Since the first Coronavirus appearance in December 2019, the United States has experienced a multitude of obstacles, including the weight of isolation, unemployment, housing and food instability. In addition, the Asian American and Pacific Islander (AAPI) community has continually been on the receiving end of prejudice and racial discrimination.
Why is this happening more than ever before? There is still uncertainty about how COVID was passed to humans, but plenty of misinformation has been distributed wrongfully, holding China responsible for the spread because the initial case was traced back to Wuhan, China. As the public gradually grew more restless, many decided it was time to point fingers and take action, spurring the ongoing trend of heightened discrimination against Asian Americans. The daily Coronavirus cases in India are instigating even more conversations about intolerance caused by the pandemic.
“Hate crime” often implies violence, and while there has undeniably been an increase in assaults, Asian Americans and Pacific Islanders have also been facing more subtle, underhanded racial inequity. As previously documented by Lone Star Legal Aid, domestic abuse cases have skyrocketed since the beginning of the pandemic, and Asian American clients have been no exception. Many AAPI abuse survivors have contacted LSLA fearing for their lives. These clients are attempting to evade their violent partners—some who keep them hostage, and others who are affiliated with gangs—but worry that coming forward will be a disadvantage to them.
Lone Star Legal Aid has even received calls from Asian American clients who feel they were being discriminated against during the job application process.
These prejudices can lead to hindered employment prospects and other situations that can harm an individual’s reputation. LSLA client John Tran*, for example, was wrongfully arrested for a crime in Fort Bend, even spending ten days in jail. Mr. Tran did not commit this crime, and though Fort Bend County dropped all charges and closed the case, his mugshot and charges are visible online for anyone. John is now understandably concerned his potential job prospects and future employers will be let down by his public record. Unless his record is expunged or sealed, Mr. Tran runs the risk of having to explain this wrongful arrest in a climate that already puts Asian Americans at a direct disadvantage.
With 62% of reported cases nationwide falling under verbal harassment, there is a certain limit to attainable legal options. Nevertheless, there is help available. The federal government can sue public employers, landlords, for discrimination or abusive treatment. Restaurants, theaters, hotels, and other public places can also be sued under the Civil Rights Act for refusing service to someone based on race, color, religion, or national origin. Federal funding is also available for anti-discrimination laws at schools to protect younger members of the AAPI community.
Many organizations and institutions are opting to undergo diversity, tolerance, and sensitivity training. Lone Star Legal Aid recognizes the rights of all individuals to respect and encourages the acceptance of others without biases based on differences of any kind. LSLA commits to equitable treatment and elimination of discrimination in all its forms at all organizational levels, including but not limited to disseminating cultural sensitivity training within the organization, and throughout all levels of service offered.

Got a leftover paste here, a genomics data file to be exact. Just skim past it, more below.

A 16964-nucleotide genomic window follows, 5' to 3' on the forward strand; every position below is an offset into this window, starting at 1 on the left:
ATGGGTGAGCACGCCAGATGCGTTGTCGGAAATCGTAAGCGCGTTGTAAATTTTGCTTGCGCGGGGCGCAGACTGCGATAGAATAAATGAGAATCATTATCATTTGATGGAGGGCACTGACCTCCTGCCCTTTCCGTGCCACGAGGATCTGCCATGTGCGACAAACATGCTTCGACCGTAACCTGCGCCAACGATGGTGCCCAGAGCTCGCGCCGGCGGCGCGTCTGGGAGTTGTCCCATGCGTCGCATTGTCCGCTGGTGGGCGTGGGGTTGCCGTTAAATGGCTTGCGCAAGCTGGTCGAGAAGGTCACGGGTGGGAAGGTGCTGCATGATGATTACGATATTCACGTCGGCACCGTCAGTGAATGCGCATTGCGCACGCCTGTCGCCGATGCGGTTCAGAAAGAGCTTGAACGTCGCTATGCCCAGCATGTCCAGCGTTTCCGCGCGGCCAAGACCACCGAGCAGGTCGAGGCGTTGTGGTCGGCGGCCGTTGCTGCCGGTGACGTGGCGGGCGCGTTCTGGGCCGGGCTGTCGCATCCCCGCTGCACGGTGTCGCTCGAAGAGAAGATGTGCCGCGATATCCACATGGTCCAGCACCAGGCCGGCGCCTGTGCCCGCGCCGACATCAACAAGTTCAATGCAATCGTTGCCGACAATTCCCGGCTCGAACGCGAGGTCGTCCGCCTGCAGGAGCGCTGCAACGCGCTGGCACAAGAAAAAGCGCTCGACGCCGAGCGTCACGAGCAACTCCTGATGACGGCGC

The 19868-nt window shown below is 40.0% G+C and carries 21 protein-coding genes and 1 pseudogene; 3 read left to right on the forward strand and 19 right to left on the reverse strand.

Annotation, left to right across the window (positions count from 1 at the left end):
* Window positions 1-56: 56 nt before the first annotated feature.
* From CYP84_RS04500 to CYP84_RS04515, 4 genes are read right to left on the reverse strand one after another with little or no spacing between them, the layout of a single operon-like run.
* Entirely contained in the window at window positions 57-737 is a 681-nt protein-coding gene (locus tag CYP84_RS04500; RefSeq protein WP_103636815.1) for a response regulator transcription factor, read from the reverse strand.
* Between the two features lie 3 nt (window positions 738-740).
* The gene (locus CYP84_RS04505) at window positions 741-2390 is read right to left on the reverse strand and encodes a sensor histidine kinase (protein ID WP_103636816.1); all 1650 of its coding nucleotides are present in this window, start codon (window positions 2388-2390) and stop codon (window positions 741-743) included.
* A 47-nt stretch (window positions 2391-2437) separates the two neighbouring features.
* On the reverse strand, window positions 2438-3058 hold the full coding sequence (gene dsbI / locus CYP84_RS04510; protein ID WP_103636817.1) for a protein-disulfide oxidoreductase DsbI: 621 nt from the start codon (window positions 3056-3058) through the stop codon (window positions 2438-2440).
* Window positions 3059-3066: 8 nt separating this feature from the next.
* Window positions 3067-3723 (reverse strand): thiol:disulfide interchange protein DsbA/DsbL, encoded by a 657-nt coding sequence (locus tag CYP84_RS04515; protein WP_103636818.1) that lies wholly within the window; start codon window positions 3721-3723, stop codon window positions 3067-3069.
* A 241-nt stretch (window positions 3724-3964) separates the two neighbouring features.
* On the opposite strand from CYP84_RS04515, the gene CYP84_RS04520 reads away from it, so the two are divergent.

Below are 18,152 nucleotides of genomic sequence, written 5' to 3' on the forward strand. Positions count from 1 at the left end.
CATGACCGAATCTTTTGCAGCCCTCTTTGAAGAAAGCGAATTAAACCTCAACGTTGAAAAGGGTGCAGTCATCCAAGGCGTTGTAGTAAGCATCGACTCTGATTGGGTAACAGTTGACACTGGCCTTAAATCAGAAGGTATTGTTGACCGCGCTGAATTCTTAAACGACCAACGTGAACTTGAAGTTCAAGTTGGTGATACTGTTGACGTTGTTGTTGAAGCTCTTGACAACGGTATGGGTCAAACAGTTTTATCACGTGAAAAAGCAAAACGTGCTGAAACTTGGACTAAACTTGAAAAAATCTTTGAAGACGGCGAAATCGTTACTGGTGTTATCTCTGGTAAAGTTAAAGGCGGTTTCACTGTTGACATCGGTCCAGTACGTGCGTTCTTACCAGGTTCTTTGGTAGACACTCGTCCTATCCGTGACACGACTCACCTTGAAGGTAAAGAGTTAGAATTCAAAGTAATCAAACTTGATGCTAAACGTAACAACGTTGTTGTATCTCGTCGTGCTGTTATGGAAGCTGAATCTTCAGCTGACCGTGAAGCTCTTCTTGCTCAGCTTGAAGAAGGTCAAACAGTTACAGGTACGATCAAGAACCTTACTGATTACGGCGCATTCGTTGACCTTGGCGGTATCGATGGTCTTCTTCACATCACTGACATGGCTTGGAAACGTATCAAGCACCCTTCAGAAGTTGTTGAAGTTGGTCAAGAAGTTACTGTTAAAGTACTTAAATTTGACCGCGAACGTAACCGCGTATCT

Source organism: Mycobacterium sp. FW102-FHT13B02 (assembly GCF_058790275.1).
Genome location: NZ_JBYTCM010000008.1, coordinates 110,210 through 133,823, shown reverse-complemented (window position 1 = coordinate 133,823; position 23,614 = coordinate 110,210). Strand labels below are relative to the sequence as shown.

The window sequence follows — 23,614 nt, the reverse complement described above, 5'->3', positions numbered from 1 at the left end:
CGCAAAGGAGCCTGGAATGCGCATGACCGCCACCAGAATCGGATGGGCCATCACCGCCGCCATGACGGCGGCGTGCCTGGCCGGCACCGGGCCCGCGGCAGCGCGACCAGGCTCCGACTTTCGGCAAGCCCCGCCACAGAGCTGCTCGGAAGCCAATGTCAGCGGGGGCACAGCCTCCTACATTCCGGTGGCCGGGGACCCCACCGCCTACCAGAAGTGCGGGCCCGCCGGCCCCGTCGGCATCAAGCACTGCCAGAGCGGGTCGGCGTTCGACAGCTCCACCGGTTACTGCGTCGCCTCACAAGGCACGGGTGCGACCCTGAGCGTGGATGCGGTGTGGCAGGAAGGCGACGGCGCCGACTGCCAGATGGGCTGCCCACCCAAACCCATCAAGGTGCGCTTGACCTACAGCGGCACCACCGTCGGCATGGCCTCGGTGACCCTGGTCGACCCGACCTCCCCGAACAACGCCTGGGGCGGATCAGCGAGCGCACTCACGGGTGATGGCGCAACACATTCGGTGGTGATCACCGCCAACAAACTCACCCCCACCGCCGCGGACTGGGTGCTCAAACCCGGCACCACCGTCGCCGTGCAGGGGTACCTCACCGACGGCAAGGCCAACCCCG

The House of Representatives passed the COVID-19 Hate Crimes Bill on Tuesday, May 18th, aimed to address the increased violence and hate crimes against Asian Americans and Pacific Islanders during the pandemic.
This legislation, which passed the Senate last month with a noteworthy bipartisan vote, intends to develop more accessible and effective methods for reporting hate crimes.
Even with government support, the Asian American community is left to deal with the significant casualties of this targeted hate. Mental Health America offers a variety of resources for wellness, support, and medical treatments.
For Asian American and Pacific Islander Heritage Month, our Individual Safety Unit’s Safe Space series featured Immigration Legal Services at Catholic Charities of Dallas (CCD) and Asians Against Domestic Abuse (AADA) for a discussion on sexual assault in the AAPI community:
Lone Star Legal Aid is a 501(c)(3) nonprofit law firm focused on advocacy on behalf of low-income and underserved populations. Lone Star Legal Aid serves the millions of people at 125% of federal poverty guidelines that reside in 72 counties in the eastern and Gulf Coast regions of Texas, and 4 counties of southwest Arkansas. Lone Star Legal Aid focuses its resources on maintaining, enhancing, and protecting income and economic stability; preserving housing; improving outcomes for children; establishing and sustaining family safety and stability, health and well‐being; and assisting populations with special vulnerabilities, like those who have disabilities, or who are elderly, homeless, or have limited English language skills. To learn more about Lone Star Legal Aid, visit our website at http://www.lonestarlegal.org.
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*Name(s) changed to protect the identity of the client(s).